Objectives: This study was designed to describe the hemodynamic abnormalities associated with the appearance of left ventricular diastolic collapse in the setting of regional left heart cardiac tamponade.
Background: Cardiac tamponade after heart surgery is frequently associated with localized pericardial effusion. Although right ventricular diastolic collapse and right atrial collapse are reliable echocardiographic findings in patients with circumferential pericardial effusion and tamponade, they are often not present in postoperative patients with localized pericardial effusion and regional left heart tamponade. Left ventricular diastolic collapse has been described in such patients, but the degree of hemodynamic alteration that exists with this finding is not known.
Methods: Acute regional left heart tamponade was produced 14 times in seven spontaneously breathing anesthetized dogs by infusing fluid into an isolated compartment created in the pericardial space adjacent to the left ventricular free wall. Continuous echocardiographic imaging and hemodynamic monitoring of left ventricular, systemic arterial, right atrial, pulmonary capillary wedge and pericardial pressures were performed. Measurements at baseline were compared with those made at the onset of left ventricular diastolic collapse and at decompensated tamponade.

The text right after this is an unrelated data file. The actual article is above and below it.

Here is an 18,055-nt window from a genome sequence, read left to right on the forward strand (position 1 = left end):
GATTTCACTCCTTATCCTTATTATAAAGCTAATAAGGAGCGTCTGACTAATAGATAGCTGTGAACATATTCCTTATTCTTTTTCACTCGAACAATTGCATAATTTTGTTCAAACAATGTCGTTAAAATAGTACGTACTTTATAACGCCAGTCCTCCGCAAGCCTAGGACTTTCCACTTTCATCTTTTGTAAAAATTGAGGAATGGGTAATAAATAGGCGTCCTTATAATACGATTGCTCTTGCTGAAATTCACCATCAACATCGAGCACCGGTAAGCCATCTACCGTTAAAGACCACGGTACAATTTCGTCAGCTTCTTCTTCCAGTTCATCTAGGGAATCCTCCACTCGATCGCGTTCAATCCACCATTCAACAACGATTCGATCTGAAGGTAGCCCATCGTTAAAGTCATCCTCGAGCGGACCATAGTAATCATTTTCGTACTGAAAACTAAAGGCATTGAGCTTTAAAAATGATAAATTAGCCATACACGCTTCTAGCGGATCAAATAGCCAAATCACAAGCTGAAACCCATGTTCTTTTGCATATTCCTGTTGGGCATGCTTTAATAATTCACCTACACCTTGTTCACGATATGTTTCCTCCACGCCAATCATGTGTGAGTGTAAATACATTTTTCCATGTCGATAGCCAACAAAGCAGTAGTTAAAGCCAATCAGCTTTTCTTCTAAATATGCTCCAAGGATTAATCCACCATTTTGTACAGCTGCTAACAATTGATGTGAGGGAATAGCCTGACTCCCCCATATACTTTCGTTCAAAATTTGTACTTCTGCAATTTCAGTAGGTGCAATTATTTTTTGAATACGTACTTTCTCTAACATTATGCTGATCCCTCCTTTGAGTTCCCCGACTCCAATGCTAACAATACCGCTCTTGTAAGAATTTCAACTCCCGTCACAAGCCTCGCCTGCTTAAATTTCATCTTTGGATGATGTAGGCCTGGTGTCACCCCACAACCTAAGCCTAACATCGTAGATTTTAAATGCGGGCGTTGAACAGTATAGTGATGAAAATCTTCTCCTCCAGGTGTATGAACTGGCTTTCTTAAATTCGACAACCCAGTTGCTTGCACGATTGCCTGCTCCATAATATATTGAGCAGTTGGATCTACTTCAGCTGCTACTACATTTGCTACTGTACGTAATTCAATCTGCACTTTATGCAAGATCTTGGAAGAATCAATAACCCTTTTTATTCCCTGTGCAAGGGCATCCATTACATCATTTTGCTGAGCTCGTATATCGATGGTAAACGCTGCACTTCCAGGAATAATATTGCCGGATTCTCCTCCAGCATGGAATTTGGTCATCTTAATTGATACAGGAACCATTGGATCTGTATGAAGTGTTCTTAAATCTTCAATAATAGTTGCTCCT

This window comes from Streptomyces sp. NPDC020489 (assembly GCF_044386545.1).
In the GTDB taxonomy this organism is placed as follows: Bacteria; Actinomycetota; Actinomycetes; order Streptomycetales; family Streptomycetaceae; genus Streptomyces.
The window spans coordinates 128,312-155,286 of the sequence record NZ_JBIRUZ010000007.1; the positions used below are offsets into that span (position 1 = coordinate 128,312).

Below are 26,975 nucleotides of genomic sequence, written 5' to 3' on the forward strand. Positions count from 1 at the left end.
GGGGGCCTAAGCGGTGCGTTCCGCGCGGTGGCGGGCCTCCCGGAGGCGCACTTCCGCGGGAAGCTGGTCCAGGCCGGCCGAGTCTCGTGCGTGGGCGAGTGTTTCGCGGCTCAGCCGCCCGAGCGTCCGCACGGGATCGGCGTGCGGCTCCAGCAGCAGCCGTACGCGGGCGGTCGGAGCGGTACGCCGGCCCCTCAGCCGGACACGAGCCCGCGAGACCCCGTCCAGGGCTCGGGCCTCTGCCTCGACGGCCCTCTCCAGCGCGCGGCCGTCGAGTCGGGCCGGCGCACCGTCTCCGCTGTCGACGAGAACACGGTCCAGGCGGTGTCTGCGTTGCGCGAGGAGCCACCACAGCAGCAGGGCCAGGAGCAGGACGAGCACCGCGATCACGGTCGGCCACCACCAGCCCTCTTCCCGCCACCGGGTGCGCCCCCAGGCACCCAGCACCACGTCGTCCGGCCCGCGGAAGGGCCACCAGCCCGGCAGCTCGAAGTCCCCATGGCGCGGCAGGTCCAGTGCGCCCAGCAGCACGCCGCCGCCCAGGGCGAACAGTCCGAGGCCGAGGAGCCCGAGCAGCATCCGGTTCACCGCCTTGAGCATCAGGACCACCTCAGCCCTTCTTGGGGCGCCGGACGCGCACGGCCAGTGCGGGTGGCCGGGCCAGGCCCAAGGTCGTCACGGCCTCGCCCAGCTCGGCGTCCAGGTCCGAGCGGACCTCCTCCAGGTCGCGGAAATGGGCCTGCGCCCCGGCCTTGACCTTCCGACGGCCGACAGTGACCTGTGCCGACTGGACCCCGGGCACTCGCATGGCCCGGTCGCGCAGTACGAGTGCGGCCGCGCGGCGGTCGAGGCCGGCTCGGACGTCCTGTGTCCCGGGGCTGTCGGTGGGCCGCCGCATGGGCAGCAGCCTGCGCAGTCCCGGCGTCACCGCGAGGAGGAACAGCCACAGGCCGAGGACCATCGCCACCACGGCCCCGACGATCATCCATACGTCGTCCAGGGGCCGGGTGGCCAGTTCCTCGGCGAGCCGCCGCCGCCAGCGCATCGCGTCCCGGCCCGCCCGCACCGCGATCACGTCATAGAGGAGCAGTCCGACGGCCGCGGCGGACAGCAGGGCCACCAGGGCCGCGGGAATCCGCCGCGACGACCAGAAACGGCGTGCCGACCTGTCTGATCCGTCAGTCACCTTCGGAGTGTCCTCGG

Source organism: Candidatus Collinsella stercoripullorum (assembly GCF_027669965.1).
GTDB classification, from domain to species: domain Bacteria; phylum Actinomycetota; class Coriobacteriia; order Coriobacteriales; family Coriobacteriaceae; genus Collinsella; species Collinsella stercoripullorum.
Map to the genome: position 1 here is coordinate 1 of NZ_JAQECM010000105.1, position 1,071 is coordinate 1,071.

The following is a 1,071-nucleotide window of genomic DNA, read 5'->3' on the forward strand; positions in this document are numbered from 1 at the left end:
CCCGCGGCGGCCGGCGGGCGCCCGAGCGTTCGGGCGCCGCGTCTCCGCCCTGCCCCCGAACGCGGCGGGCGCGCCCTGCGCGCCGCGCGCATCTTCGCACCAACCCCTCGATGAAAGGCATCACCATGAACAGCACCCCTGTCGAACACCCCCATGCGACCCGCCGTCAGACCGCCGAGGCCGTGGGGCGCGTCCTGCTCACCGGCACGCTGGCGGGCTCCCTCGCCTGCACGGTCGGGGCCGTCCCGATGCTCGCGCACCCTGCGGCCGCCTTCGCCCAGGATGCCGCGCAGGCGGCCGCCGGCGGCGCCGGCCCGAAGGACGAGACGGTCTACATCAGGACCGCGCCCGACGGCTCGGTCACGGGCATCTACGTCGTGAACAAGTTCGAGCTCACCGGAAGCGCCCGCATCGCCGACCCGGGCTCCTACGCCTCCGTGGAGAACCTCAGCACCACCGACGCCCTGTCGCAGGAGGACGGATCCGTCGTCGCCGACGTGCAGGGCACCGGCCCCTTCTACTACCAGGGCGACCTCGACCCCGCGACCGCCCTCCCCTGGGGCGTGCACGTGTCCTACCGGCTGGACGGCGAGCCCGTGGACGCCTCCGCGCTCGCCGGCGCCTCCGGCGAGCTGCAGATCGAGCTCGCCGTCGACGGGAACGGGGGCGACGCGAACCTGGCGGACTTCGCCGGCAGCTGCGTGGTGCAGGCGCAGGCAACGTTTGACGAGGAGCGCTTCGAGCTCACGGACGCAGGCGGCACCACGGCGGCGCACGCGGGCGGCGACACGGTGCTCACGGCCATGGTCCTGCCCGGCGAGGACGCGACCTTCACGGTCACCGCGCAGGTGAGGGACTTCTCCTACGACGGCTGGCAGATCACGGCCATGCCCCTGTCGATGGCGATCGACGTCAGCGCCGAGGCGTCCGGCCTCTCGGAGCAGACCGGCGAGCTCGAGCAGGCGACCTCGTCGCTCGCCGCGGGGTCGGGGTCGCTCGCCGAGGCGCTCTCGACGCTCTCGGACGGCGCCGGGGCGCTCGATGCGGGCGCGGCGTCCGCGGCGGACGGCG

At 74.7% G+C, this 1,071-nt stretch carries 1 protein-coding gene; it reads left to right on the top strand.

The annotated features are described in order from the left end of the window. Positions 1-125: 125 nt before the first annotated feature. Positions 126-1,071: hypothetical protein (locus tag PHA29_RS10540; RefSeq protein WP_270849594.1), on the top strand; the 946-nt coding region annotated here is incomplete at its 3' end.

Results: Left ventricular diastolic collapse was noted in all 14 episodes of regional tamponade. It occurred when pressure in the left pericardial compartment exceeded left ventricular diastolic pressure by 3.0 +/- 1.9 mm Hg. At the onset of left ventricular diastolic collapse, cardiac output and mean arterial pressure were significantly reduced from the control value (p < 0.05). Systolic hypotension was noted only twice at this stage, respiratory variation in systolic pressure > 10 mm Hg only once. The appearance of this sign was also associated with elevated left heart filling pressures.
Conclusions: Left ventricular diastolic collapse is a reliable sign of regional left ventricular tamponade and is associated with a reduction in cardiac output. This echocardiographic finding usually occurs before the development of arterial hypotension and pulsus paradoxus. Thus, left ventricular diastolic collapse is potentially more reliable than hypotension or pulsus paradoxus in the diagnosis of regional left ventricular tamponade.